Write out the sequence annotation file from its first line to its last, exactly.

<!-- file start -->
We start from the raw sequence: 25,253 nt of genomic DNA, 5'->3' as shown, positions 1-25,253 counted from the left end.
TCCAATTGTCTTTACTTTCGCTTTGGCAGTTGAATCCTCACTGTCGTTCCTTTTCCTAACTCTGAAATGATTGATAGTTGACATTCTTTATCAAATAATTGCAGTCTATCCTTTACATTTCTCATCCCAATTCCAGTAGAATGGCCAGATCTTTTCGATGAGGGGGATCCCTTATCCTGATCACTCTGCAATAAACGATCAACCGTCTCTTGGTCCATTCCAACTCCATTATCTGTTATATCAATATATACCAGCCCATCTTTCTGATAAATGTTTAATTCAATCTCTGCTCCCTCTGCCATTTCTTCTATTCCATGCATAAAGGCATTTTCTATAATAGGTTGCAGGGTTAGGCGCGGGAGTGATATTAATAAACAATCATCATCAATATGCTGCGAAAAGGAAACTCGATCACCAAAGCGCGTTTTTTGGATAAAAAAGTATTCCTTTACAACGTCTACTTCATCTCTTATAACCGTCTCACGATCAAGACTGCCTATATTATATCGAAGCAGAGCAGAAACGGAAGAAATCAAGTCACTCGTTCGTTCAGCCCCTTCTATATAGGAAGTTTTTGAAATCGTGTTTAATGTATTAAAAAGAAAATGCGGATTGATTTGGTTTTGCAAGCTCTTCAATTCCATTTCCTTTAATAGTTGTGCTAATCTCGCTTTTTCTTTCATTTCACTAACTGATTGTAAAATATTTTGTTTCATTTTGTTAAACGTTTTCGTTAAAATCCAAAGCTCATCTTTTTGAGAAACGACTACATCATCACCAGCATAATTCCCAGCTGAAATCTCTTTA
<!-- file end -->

We start from the raw sequence: 25,253 nt of genomic DNA, 5'->3' as shown, positions 1-25,253 counted from the left end.
TCCAATTGTCTTTACTTTCGCTTTGGCAGTTGAATCCTCACTGTCGTTCCTTTTCCTAACTCTGAAATGATTGATAGTTGACATTCTTTATCAAATAATTGCAGTCTATCCTTTACATTTCTCATCCCAATTCCAGTAGAATGGCCAGATCTTTTCGATGAGGGGGATCCCTTATCCTGATCACTCTGCAATAAACGATCAACCGTCTCTTGGTCCATTCCAACTCCATTATCTGTTATATCAATATATACCAGCCCATCTTTCTGATAAATGTTTAATTCAATCTCTGCTCCCTCTGCCATTTCTTCTATTCCATGCATAAAGGCATTTTCTATAATAGGTTGCAGGGTTAGGCGCGGGAGTGATATTAATAAACAATCATCATCAATATGCTGCGAAAAGGAAACTCGATCACCAAAGCGCGTTTTTTGGATAAAAAAGTATTCCTTTACAACGTCTACTTCATCTCTTATAACCGTCTCACGATCAAGACTGCCTATATTATATCGAAGCAGAGCAGAAACGGAAGAAATCAAGTCACTCGTTCGTTCAGCCCCTTCTATATAGGAAGTTTTTGAAATCGTGTTTAATGTATTAAAAAGAAAATGCGGATTGATTTGGTTTTGCAAGCTCTTCAATTCCATTTCCTTTAATAGTTGTGCTAATCTCGCTTTTTCTTTCATTTCACTAACTGATTGTAAAATATTTTGTTTCATTTTGTTAAACGTTTTCGTTAAAATCCAAAGCTCATCTTTTTGAGAAACGACTACATCATCACCAGCATAATTCCCAGCTGAAATCTCTTTA